The opposite appears to be true in the case of Donald Trump and the 2016 campaign. It’s hard to believe that Trump ever thought he was actually going to become President, but it is clear that he thought that he could use the campaign to enrich himself—which, after all, has been the motivating force of his life. (In announcing his run for office, he said, “I’m very rich.”) The campaign was an exercise in brand management, an attempt to leverage the Trump name into bigger deals around the world. Paul Manafort, who had had dealings with both Russian and Ukrainian oligarchs and was, for a time, Trump’s campaign chairman, seems to be among those who recognized the possibilities of seeking wealth abroad and power at home. His dealings are now a focus of Robert Mueller’s investigation.

At this point, the precise nature of Trump’s connections to Russia remains a mystery, but, whether through staging a Miss Universe pageant in Moscow, or pursuing the construction of a hotel in that city, Trump hoped to profit from the oligarchs who control the Russian economy. In turn, their patron, Vladimir Putin, wanted to prevent Hillary Clinton from becoming President. At the heart of the current investigations is whether and to what extent these two objectives merged.

Almost certainly, the key to answering that question is financial. Money played an important role in Watergate, but it was a means to an end—political power. For Trump, money has been the end in itself. At the moment, it appears that he may survive his scandal in the way that Nixon could not surmount his. But if Trump is to fall, it will likely be in part because the investigators take the advice of Holbrook’s Mark Felt, and really do follow the money.

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DEA Chief Chuck Rosenberg Resigns After Criticizing Trump Remarks on Police Conduct

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WASHINGTON — The acting head of the Drug Enforcement Administration is resigning, he said in an email Tuesday, a few weeks after he complained that President Donald Trump appeared to have “condoned police misconduct.”

In the email to DEA staffers, Chuck Rosenberg, who became acting administrator in 2015, gave no reason for his departure, which takes effect on Sunday.

Image: Chuck RosenbergA spokesperson for the DEA confirmed Rosenberg’s resignation but wouldn’t comment on a report in The New York Times, which quoted law enforcement officials as saying Rosenberg had become convinced that Trump “had little respect for the law.”

Rosenberg, 57, was kept on by Trump, but his future with the administration came into doubt after Trump fired FBI Director James Comey — a close associate whom Rosenberg had served as chief of staff.

But Rosenberg has already publicly criticized the president, saying in a memo to the agency’s employees on July 29 that Trump’s remarks in a speech to law enforcement officers “condoned police misconduct.”

Rosenberg sent the memo a day after Trump appeared to encourage law enforcement officers not to take care to protect suspects in custody.

Aug. 1: Disregard the President’s Comment on Police Use of Force, DEA Chief Says 1:30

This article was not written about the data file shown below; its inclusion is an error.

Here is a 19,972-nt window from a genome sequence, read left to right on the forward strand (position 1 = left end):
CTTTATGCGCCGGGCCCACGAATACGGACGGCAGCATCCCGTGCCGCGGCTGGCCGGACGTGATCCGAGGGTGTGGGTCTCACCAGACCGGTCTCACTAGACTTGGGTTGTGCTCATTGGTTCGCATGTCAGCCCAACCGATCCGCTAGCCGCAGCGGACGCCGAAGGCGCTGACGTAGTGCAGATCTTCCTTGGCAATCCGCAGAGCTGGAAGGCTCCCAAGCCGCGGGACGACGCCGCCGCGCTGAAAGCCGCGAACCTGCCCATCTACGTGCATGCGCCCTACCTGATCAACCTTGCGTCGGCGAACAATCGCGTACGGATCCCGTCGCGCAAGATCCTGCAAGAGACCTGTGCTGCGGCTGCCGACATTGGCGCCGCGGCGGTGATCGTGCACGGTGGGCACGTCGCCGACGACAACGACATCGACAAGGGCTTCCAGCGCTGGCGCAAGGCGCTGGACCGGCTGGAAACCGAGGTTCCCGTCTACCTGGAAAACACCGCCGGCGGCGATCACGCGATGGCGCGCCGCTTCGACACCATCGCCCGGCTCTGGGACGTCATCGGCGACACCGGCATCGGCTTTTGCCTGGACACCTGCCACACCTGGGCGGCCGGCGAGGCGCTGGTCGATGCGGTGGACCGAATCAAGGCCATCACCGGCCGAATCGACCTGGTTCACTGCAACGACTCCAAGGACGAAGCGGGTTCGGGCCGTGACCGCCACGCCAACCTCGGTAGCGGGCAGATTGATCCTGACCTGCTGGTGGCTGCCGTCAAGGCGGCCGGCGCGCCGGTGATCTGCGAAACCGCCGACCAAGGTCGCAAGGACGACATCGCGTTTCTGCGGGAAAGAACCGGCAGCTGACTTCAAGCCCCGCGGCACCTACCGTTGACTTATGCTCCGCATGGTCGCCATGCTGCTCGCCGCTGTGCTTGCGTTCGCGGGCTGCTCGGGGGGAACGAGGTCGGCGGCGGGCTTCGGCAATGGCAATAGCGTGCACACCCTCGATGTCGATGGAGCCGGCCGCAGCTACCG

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“When you see these thugs being thrown into the back of a paddy wagon — you just see them thrown in, rough,” Trump said July 28 in an address in Selden, New York. “I said, ‘Please don’t be too nice.'”

Rosenberg said in the memo: “We have an obligation to speak out when something is wrong.” He listed “core values” that he said were fundamental to the agency: “Rule of Law, Respect and Compassion, Service, Devotion, Integrity, [and] Accountability.”

“This is how we conduct ourselves. This is how we treat those whom we encounter in our work: victims, witnesses, subjects, and defendants. This is who we are.”

Trump to police officers: Don’t be too nice 11:08

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Attorney General Jeff Sessions sent a similar message to police on Aug. 1, saying in a speech before the National Organization of Black Law Enforcement Executives that officers should conduct themselves “in a lawful way” and promising to prosecute officers who violate use-of-force laws.

White House Press Secretary Sarah Huckabee Sanders said at the time that Trump’s remarks had been blown out of proportion, telling reporters, “It was a joke.”

Kristin Donnelly reported from Washington. Alex Johnson reported from Los Angeles.

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Dean Skelos’s 2015 Corruption Conviction Is Overturned

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In the Skeloses’ case, the panel found that the judge’s explanation to the jury of an official action was too broad, and that the jury may have convicted the Skeloses for conduct that, under the McDonnell ruling, was not unlawful.

“Because we cannot conclude that the instructional error as to ‘official acts’ was harmless beyond a reasonable doubt,” the panel said, “we are obliged to vacate defendants’ convictions in their entirety and to remand the case for a new trial.”

The ruling capped a remarkable recent turn of fortune in New York’s power circles: Mr. Bharara was fired by the Trump administration in March; Mr. Silver’s conviction was overturned this summer; and now the Skelos verdicts have been set aside.

But the appellate panel on Tuesday made it clear that the government’s evidence was still sufficient to allow a properly instructed jury to convict the Skeloses, finding that there was enough evidence to establish that there had been a quid pro quo arrangement in each of the schemes at issue.